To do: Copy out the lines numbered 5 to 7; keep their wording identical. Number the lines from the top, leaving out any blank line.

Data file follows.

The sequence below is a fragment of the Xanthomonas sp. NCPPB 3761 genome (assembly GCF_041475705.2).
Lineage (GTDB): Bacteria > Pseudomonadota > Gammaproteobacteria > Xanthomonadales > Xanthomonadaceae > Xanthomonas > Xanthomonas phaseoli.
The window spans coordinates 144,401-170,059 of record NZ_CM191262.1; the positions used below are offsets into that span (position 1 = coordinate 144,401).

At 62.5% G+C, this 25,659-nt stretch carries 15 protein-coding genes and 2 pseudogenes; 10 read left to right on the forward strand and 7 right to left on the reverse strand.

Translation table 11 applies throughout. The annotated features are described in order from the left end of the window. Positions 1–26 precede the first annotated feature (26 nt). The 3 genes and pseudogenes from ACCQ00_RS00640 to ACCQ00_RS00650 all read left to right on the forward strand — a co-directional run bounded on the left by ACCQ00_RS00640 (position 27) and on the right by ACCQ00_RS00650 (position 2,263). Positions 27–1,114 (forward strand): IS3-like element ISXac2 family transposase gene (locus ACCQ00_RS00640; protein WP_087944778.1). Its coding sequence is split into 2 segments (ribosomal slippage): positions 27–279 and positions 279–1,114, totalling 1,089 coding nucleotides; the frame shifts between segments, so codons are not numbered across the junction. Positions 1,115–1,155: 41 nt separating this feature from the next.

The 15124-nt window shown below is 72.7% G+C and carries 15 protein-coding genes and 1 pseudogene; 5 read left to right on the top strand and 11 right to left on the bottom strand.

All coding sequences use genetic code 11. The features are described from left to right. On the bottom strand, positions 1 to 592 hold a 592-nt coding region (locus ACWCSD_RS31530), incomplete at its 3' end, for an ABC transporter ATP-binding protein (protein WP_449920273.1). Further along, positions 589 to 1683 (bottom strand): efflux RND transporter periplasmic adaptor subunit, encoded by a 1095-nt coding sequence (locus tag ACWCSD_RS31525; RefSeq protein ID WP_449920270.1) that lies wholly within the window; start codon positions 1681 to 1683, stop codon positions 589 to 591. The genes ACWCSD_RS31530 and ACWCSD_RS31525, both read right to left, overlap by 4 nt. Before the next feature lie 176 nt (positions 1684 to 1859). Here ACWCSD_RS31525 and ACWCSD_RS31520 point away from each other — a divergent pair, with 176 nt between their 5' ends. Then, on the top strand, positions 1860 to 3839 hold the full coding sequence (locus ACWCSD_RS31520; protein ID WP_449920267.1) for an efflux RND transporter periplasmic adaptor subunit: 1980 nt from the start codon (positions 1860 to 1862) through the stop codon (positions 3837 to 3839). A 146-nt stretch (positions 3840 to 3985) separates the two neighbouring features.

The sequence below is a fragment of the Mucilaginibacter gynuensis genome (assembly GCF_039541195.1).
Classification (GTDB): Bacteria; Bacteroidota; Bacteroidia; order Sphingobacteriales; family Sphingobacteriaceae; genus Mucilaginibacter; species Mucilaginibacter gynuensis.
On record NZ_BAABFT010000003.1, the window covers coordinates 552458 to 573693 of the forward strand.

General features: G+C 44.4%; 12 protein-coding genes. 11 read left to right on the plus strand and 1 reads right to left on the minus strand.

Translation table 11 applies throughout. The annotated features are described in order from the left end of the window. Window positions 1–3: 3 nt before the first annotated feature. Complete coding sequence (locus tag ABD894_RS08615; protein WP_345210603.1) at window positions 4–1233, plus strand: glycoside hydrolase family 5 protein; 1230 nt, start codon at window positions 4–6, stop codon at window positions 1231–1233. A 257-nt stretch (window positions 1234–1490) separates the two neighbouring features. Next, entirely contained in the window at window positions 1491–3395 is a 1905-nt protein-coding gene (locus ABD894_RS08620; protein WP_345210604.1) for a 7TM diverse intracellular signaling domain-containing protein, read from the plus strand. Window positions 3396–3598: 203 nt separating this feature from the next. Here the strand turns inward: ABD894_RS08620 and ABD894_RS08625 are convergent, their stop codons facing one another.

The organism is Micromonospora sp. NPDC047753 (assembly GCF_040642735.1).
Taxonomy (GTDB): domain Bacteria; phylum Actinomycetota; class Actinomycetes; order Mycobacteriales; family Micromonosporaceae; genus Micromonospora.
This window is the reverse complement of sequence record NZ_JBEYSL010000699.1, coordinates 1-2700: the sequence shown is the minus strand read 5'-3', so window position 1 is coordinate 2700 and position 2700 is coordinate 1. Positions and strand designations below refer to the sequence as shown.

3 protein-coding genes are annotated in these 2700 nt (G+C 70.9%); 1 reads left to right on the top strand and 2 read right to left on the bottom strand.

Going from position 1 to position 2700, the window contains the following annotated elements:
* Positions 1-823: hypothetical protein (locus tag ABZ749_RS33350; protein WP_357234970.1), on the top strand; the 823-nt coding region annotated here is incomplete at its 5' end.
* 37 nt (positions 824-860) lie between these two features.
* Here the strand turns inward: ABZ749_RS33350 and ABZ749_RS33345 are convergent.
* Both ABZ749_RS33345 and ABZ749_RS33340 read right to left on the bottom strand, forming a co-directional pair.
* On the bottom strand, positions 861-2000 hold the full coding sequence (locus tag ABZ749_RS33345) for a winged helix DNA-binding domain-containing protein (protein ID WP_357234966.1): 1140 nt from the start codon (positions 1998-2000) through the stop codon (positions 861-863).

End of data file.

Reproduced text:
Translation table 11 applies throughout. The annotated features are described in order from the left end of the window. Positions 1–26 precede the first annotated feature (26 nt). The 3 genes and pseudogenes from ACCQ00_RS00640 to ACCQ00_RS00650 all read left to right on the forward strand — a co-directional run bounded on the left by ACCQ00_RS00640 (position 27) and on the right by ACCQ00_RS00650 (position 2,263). Positions 27–1,114 (forward strand): IS3-like element ISXac2 family transposase gene (locus ACCQ00_RS00640; protein WP_087944778.1). Its coding sequence is split into 2 segments (ribosomal slippage): positions 27–279 and positions 279–1,114, totalling 1,089 coding nucleotides; the frame shifts between segments, so codons are not numbered across the junction. Positions 1,115–1,155: 41 nt separating this feature from the next.

The 15124-nt window shown below is 72.7% G+C and carries 15 protein-coding genes and 1 pseudogene; 5 read left to right on the top strand and 11 right to left on the bottom strand.

All coding sequences use genetic code 11. The features are described from left to right. On the bottom strand, positions 1 to 592 hold a 592-nt coding region (locus ACWCSD_RS31530), incomplete at its 3' end, for an ABC transporter ATP-binding protein (protein WP_449920273.1). Further along, positions 589 to 1683 (bottom strand): efflux RND transporter periplasmic adaptor subunit, encoded by a 1095-nt coding sequence (locus tag ACWCSD_RS31525; RefSeq protein ID WP_449920270.1) that lies wholly within the window; start codon positions 1681 to 1683, stop codon positions 589 to 591. The genes ACWCSD_RS31530 and ACWCSD_RS31525, both read right to left, overlap by 4 nt. Before the next feature lie 176 nt (positions 1684 to 1859). Here ACWCSD_RS31525 and ACWCSD_RS31520 point away from each other — a divergent pair, with 176 nt between their 5' ends. Then, on the top strand, positions 1860 to 3839 hold the full coding sequence (locus ACWCSD_RS31520; protein ID WP_449920267.1) for an efflux RND transporter periplasmic adaptor subunit: 1980 nt from the start codon (positions 1860 to 1862) through the stop codon (positions 3837 to 3839). A 146-nt stretch (positions 3840 to 3985) separates the two neighbouring features.